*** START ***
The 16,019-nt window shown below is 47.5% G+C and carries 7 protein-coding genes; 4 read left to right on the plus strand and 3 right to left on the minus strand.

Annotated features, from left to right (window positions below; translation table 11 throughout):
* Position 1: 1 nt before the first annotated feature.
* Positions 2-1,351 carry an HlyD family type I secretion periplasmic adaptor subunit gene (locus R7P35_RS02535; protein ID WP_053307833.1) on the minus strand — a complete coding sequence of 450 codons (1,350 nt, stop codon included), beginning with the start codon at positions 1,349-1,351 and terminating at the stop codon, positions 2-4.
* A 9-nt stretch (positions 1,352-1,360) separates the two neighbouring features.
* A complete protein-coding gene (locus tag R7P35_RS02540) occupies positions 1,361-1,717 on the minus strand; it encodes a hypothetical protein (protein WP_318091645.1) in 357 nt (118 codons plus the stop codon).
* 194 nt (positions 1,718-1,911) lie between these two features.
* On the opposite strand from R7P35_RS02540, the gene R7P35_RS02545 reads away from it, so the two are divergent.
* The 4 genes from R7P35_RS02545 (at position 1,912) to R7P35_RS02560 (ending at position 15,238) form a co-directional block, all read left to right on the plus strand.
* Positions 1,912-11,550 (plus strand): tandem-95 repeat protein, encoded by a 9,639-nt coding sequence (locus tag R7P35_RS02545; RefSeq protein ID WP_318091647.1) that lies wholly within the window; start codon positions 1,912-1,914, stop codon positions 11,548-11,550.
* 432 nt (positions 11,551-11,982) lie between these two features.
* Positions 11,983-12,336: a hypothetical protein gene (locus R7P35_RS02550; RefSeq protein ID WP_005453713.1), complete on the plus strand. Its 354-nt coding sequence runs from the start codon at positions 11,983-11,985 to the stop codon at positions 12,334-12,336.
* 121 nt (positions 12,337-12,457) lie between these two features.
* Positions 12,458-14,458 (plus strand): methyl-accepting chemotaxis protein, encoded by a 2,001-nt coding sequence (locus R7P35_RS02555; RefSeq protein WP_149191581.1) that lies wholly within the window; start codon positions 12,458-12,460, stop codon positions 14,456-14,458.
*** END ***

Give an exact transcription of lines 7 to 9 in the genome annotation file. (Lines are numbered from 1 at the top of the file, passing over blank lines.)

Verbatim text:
* 194 nt (positions 1,718-1,911) lie between these two features.
* On the opposite strand from R7P35_RS02540, the gene R7P35_RS02545 reads away from it, so the two are divergent.
* The 4 genes from R7P35_RS02545 (at position 1,912) to R7P35_RS02560 (ending at position 15,238) form a co-directional block, all read left to right on the plus strand.